Two recent additions to the site have been the donation
of a bench, made from the timbers of the old "Ganges" when she was
broken up and a seat donated by the Parochial Church Council. These are a
welcome addition as this is now a quiet and pleasant place to sit and is
continually being visited during the summer months by tourists.
A small noticeboard has been erected giving a brief history of the ship, the memorial and the Association. Each year small improvements are made to the surrounding areas, making this a place from just somewhere to stand on a wet November morning to a permanent place of Remembrance to those Ganges boys who have gone before us.
This work has so far cost £1750 with £240 remaining in the fund; £950 of the fund came from Solent Division, the remainder coming from donations made by the Association, the Slop Room, Divisions, Cardiff Friday While and individual members. A donation was even received from the great great grandson of a boy who trained on the "Ganges" in 1872. Members of the public have dipped their hands into their pockets when we tell them what it is all about. None of this could have happened however, without the marvellous support that members of the Cornwall Division have given and continue to give to the renovation and maintenance of the Memorial. Mention 'Work Party' and they are there, even the ladies have played their part, the sight of them filling wheelbarrows when we had 9 tons of granite chippings to lay will be remembered for a long time.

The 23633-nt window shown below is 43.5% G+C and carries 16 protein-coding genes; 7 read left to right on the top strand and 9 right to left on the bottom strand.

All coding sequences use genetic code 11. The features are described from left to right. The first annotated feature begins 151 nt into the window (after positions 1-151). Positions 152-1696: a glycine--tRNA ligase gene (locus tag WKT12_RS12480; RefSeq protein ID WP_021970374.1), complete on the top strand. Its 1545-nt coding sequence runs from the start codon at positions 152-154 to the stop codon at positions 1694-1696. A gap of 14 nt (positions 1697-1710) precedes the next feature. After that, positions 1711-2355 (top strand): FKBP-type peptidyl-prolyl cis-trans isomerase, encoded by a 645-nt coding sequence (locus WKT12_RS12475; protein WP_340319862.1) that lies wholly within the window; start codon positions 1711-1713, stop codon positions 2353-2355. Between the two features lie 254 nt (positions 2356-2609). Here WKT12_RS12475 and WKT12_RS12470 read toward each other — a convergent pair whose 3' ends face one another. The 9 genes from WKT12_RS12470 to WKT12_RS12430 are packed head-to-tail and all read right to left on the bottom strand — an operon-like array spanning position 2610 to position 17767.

Compiled by Bob Harwood (1947) email@example.com,
Cornwall Division, April 1999.
Revised February 2001.
All comments and inaccuracies are entirely the authors.